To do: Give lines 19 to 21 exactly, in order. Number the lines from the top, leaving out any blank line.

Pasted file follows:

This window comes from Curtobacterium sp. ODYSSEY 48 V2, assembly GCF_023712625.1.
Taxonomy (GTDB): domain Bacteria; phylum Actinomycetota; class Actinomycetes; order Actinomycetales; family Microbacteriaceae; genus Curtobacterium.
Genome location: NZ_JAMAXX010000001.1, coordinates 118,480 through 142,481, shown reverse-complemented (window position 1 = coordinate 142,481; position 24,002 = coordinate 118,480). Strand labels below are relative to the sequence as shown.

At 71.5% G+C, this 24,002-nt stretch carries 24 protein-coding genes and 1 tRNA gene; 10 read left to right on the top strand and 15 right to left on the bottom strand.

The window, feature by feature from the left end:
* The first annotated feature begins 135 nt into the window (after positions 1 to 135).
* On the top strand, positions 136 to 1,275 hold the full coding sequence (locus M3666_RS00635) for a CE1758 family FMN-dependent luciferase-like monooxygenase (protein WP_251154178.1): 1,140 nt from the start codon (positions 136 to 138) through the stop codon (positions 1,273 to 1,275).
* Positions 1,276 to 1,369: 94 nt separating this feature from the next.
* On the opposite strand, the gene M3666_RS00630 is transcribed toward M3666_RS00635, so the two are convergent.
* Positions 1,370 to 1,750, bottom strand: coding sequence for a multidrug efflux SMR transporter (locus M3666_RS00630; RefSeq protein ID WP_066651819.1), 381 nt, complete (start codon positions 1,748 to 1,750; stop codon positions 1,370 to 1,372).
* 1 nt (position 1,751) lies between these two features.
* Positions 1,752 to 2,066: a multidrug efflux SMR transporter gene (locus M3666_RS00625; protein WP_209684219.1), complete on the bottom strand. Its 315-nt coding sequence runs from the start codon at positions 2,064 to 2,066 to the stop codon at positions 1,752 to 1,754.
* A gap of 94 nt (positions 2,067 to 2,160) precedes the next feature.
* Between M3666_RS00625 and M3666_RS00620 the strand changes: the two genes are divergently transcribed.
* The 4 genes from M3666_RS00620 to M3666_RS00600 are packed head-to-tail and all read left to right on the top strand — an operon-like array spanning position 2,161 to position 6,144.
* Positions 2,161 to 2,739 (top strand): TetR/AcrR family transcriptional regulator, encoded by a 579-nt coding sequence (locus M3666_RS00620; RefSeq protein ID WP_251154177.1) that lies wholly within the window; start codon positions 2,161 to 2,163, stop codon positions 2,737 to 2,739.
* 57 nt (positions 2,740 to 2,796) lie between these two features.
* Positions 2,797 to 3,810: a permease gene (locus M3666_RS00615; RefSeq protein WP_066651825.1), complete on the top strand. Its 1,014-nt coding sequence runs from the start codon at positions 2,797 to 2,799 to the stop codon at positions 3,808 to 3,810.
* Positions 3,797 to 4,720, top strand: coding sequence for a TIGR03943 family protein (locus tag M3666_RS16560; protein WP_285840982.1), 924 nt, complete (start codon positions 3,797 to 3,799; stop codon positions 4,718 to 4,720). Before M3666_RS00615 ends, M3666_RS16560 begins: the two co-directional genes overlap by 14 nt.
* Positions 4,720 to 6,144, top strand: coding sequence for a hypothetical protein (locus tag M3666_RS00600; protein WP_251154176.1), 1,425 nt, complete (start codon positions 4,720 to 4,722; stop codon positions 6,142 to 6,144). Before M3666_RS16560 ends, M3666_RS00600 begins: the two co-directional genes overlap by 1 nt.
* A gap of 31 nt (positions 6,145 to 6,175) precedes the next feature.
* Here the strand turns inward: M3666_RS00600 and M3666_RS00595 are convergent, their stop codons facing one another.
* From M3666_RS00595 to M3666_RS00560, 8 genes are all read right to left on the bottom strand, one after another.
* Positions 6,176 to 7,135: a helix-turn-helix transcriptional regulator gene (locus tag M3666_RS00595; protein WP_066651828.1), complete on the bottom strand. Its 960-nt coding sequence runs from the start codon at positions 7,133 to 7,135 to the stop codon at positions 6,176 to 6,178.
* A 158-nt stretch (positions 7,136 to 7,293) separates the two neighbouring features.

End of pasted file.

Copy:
* Positions 3,797 to 4,720, top strand: coding sequence for a TIGR03943 family protein (locus tag M3666_RS16560; protein WP_285840982.1), 924 nt, complete (start codon positions 3,797 to 3,799; stop codon positions 4,718 to 4,720). Before M3666_RS00615 ends, M3666_RS16560 begins: the two co-directional genes overlap by 14 nt.
* Positions 4,720 to 6,144, top strand: coding sequence for a hypothetical protein (locus tag M3666_RS00600; protein WP_251154176.1), 1,425 nt, complete (start codon positions 4,720 to 4,722; stop codon positions 6,142 to 6,144). Before M3666_RS16560 ends, M3666_RS00600 begins: the two co-directional genes overlap by 1 nt.
* A gap of 31 nt (positions 6,145 to 6,175) precedes the next feature.